The US dollar soars higher; traders consider non-farm wages


Illustrative photo of US Dollar, Swiss Franc, British Pound and Euro banknotes, taken in Warsaw on January 26, 2011. REUTERS / Kacper Pempel / File Photo

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  • Merchants turn to U.S. non-farm payrolls
  • Omicron still worries about weighing on FX
  • Fed officials back Powell’s accelerated cutback move
  • Early U.S. jobless claims give dollar a brief boost
  • Chart: Global exchange rates

NEW YORK, Dec. 2 (Reuters) – The dollar edged higher on Thursday in choppy trading as risk appetite improved with the rise in US stocks, although investors remained concerned about the rapid spread of the Omicron variant of the coronavirus and the rate at which the U.S. Federal Reserve will scale back its asset purchases.

Movements in the US currency were limited, however, as investors eagerly awaited Friday’s non-farm payroll report for November.

“A really strong payroll report, as we anticipate, could be another piece to reassert the dollar,” said Mazen Issa, senior currency strategist at TD Securities in New York.

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Wall Street economists estimated that the US economy created 550,000 new jobs last month, according to a Reuters poll.

In afternoon trading, the dollar index, which tracks the greenback against six major currencies, rose 0.1% to 96.131.

The index fell last week after Omicron’s announcement, although it remains near a 16-month high of 96.938 reached last month.

The United States recorded its second case of the Omicron variant on Thursday, but it had a moderate impact on stocks and other risky assets.

“Anecdotal evidence seems to suggest it may not be as bad as a lot of people feared,” TD’s Issa said.

“If there’s something to take away from all of this, it’s that the impact of successive waves of the virus tends to get smaller and smaller the longer it lasts. Yes, it’s still a risk. , but vaccine makers are able to adapt to cope, “he added.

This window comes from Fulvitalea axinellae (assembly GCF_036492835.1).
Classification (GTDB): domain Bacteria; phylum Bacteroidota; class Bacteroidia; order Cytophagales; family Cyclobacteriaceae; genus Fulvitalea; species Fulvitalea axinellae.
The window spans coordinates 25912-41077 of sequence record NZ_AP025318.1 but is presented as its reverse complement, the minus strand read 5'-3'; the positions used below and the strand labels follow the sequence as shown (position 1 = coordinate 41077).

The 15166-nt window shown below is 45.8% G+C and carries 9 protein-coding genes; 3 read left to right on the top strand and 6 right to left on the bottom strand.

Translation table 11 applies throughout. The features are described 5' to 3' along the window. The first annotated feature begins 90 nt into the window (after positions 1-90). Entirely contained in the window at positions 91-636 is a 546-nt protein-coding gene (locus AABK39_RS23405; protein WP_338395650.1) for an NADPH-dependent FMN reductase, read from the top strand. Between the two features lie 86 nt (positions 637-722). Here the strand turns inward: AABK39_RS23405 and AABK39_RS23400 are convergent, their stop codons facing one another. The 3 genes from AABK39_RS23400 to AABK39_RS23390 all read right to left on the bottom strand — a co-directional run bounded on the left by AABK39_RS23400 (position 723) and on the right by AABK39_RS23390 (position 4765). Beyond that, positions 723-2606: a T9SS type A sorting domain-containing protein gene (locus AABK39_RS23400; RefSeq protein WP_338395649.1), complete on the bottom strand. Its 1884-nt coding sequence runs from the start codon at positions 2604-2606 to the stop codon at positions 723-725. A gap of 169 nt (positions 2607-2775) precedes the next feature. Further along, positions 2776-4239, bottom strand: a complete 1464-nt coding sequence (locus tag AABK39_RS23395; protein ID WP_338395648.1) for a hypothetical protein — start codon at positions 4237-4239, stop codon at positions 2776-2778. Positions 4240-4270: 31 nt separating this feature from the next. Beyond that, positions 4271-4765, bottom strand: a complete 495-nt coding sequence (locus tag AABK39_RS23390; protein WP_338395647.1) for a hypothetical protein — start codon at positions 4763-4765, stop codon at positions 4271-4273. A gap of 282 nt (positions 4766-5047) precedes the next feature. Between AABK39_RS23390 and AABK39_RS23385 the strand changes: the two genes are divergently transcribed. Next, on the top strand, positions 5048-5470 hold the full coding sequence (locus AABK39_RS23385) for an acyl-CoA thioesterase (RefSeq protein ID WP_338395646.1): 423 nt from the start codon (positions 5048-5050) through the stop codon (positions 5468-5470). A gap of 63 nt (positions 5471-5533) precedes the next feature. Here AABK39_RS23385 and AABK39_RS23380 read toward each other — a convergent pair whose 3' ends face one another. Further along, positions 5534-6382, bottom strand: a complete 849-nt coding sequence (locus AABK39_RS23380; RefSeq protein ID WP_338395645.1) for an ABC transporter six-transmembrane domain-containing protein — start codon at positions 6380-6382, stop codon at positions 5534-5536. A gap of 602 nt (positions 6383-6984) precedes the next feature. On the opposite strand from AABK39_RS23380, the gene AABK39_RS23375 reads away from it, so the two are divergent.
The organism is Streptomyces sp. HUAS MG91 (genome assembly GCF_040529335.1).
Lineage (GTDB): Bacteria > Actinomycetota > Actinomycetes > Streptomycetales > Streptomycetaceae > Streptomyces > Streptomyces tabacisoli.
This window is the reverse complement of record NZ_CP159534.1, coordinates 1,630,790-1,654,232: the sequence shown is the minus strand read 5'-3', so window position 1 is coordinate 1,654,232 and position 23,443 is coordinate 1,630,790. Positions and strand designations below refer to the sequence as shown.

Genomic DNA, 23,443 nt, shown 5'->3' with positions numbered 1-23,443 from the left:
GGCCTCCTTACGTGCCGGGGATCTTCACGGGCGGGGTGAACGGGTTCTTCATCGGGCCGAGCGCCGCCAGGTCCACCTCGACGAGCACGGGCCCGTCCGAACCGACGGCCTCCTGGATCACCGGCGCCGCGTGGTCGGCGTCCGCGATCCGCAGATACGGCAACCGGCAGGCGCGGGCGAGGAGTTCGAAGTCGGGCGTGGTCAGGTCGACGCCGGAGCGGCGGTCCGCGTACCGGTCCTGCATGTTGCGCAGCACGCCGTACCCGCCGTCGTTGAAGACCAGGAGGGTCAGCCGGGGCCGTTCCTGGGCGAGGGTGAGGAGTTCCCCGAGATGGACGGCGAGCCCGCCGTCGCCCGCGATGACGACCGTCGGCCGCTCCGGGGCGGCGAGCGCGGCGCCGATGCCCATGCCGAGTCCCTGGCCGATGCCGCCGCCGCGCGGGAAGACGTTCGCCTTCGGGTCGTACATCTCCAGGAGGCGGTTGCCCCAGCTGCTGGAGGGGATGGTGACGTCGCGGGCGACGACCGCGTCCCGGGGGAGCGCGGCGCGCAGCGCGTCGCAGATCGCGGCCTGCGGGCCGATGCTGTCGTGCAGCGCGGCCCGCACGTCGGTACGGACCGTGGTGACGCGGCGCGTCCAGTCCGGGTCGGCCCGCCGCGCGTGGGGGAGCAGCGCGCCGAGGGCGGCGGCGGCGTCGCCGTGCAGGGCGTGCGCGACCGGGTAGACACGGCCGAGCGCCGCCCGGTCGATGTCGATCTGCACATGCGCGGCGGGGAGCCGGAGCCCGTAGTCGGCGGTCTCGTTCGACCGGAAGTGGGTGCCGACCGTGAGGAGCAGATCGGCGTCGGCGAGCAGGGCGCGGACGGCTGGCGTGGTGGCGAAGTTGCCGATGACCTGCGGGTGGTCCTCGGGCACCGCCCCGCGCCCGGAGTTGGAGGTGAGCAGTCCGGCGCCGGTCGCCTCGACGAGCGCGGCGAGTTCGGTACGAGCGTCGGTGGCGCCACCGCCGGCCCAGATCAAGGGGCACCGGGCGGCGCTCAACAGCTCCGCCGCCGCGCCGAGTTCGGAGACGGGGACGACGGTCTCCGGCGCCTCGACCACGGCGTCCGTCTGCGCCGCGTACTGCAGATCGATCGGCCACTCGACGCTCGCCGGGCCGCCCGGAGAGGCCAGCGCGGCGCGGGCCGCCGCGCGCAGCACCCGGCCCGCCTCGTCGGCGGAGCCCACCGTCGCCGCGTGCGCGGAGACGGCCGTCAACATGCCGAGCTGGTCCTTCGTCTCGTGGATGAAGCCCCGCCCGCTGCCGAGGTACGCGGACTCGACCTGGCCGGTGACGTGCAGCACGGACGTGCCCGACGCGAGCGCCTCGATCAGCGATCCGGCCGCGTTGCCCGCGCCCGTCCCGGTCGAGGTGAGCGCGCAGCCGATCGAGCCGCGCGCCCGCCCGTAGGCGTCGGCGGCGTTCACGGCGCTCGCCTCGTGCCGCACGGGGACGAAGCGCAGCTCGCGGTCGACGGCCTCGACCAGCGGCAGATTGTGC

The United States and Germany on Thursday joined countries around the world with stricter COVID-19 restrictions. Read more

The dollar appreciated 0.4% against the yen at 113.155.

The greenback gained earlier after US data showing the state’s initial jobless claims rose from 28,000 to seasonally adjusted 222,000 for the week ended November 27, lower than the forecast of 240,000. Read more the following

The British pound, meanwhile, rose 0.2% to $ 1.3298, while the euro slipped 0.2% to $ 1.1294.

Scotiabank, in a research note, highlighted the attractiveness of the euro as a “semi-safe-haven currency”. Since the Omicron story broke last week, the euro has gained 0.9% against the dollar.

However, Scotia expects the euro to weaken towards the $ 1.10 / 11 area given weak economic fundamentals and short-term rates, although uncertainty related to the virus is expected. maintain in a range of $ 1.12 to $ 1.14 at the moment.

Currency volatility trackers remain at multi-month highs, suggesting big moves could still be in store, analysts noted.

Traders are also awaiting clarification on how quickly the Fed will cut back on asset purchases, as central banks around the world grapple with how to lift stimulus in the face of soaring inflation.

Fed Chairman Jerome Powell reiterated in testimony to Congress on Wednesday that he and his fellow policymakers would consider faster action at their December 14-15 meeting. Read more

Several Fed officials – Atlanta Fed Chairman Raphael Bostic, Richmond Fed Chairman Thomas Barkin and San Francisco Fed Chairman Mary Daly – echoed Powell’s comments on Thursday. Read more

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Currency bid prices at 3:09 p.m. (2009 GMT)

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Reporting by Gertrude Chavez-Dreyfuss; Additional reporting by Iain Withers in London; Editing by Emelia Sithole-Matarise, Nick Macfie, Andrea Ricci and Dan Grebler

Our Standards: Thomson Reuters Trust Principles.


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